The name the next pope chooses could provide the first clue about what his papacy will become.
For roughly 1,000 years, it has been traditional for a new pope to take a new name. And often, though not always, new popes have picked their names to honor a previous pope or to signal what kind of pope they want to be.
For example, Pope Julius II "chose his name not for a saint, not for a previous pope, but for Julius Caesar," said James Keating, a theologian at Providence University. "By that, he was signaling his attempt to be a military pope."
If the next pope chooses to name himself John Paul III, it would signal a continuation of John Paul II's ideals, Vatican watchers say.
A different name may indicate a new direction.
"If the pope chooses Leo, he can say that he is going to emphasize the social mission of the church," Keating said, "because the last Pope Leo, Leo XIII, was a great critic of capitalism."
Other recent popes' legacies might attach meanings to their names -- with John perhaps suggesting a reformer and Pius suggesting a traditionalist.
Sometimes, as with Pius, a pope's name also can reflect a desired virtue. There have been 13 Innocents and 12 Piuses.
Other common pope names have been John, Gregory, Benedict, Clement and Leo. All have been used at least a dozen times.
Occasionally, popes have named themselves after relatives or mentors who were not popes.
The tradition of popes adopting new names dates back to 533 A.D., when a humble priest named Mercury became pope.
"He thought, 'Well, I can't be Mercury I — that is a name of a pagan god — and so he changed his name to John II,' " said Gerald O'Collins of the Pontifical Gregorian University. "So he started it. It hadn't happened before."
There were popes after John II who kept their own names, but around 1000 A.D., it became typical for popes to pick a new one.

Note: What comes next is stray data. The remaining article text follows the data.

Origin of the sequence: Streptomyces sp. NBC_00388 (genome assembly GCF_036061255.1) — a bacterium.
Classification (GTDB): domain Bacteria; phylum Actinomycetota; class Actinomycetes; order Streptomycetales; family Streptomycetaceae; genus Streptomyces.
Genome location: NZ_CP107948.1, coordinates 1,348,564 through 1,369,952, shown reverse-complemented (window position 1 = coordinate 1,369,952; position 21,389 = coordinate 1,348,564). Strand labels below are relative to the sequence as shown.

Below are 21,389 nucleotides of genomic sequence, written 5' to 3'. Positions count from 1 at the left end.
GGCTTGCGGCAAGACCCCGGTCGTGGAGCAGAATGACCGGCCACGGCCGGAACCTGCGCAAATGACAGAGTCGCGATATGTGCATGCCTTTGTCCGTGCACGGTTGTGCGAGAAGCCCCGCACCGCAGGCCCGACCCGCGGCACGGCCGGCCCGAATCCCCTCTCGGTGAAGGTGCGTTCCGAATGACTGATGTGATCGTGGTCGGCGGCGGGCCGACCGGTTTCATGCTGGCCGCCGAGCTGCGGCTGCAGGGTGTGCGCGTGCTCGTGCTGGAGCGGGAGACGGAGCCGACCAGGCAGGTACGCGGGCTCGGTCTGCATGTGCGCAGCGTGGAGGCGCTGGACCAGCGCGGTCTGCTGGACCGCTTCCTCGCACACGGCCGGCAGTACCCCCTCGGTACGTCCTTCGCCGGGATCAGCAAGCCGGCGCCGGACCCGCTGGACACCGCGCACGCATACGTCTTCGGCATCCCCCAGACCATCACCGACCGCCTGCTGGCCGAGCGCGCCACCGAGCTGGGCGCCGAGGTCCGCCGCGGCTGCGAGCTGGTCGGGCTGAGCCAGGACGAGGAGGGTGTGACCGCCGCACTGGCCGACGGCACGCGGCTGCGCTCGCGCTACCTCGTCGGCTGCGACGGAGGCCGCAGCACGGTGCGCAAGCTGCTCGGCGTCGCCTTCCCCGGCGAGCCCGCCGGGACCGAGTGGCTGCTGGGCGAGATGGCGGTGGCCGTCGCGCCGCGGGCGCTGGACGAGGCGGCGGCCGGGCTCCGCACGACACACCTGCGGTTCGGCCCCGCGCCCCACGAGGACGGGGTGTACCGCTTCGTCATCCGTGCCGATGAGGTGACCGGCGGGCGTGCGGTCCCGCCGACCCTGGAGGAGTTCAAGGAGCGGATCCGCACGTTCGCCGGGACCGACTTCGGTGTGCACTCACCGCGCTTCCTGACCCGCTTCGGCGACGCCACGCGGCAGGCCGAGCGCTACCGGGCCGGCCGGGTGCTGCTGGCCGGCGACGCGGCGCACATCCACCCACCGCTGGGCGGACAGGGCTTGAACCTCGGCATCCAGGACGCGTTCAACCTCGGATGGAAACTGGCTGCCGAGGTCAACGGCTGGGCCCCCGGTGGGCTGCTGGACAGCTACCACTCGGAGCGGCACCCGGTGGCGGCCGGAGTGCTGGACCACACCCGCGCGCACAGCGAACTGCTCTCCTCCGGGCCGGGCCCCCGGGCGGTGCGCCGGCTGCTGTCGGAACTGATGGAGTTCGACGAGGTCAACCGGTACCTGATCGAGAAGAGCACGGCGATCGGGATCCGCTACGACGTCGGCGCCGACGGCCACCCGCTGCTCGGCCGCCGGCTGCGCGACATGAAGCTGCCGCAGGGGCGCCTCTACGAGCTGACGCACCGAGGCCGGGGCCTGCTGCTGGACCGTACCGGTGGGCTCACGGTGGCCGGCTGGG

Ever since, popes' real names have been largely forgotten. How many average Catholics remember the name Eugenio Pacelli, who became Pius XII in 1939, or Angelo Roncalli, who became John XXIII in 1958?
Twenty-seven years ago, a relatively unknown Polish cardinal entered the papal conclave as Karol Wojtyla and emerged two days later as Pope John Paul II, choosing to name himself after his predecessor, John Paul I -- who, in turn, combined the names of the two preceding popes to become the first pope with a double name.
Some pope names are unlikely to be used again. The name Peter long has been considered off limits in deference to the apostle who became the first pope. In the distant past, at least two men named Peter avoided using that name upon becoming pope.
Then there are long-ago pope names that might sound odd to modern ears -- such as the fifth century's Pope Hilarious.
"One name that is quite out," O'Collins said, chuckling, "is, there was a Sixtus V, and you couldn't have Sixtus VI."
The bookmakers already are picking their favorite pope names. On one Internet gambling site, Benedict is the top choice, at 3-1 odds. And perhaps contrary to O'Collins' thinking, Sixtus VI is listed, with 66-1 odds.
Then again, the new pope could choose a name never picked before, perhaps after an apostle like Matthew, or a name from his own country, such as an Indian or Nigerian name.
ABC News reporter Bob Woodruff and producer Stephanie Gosk originally reported this story April 17, 2005, on "World News Tonight."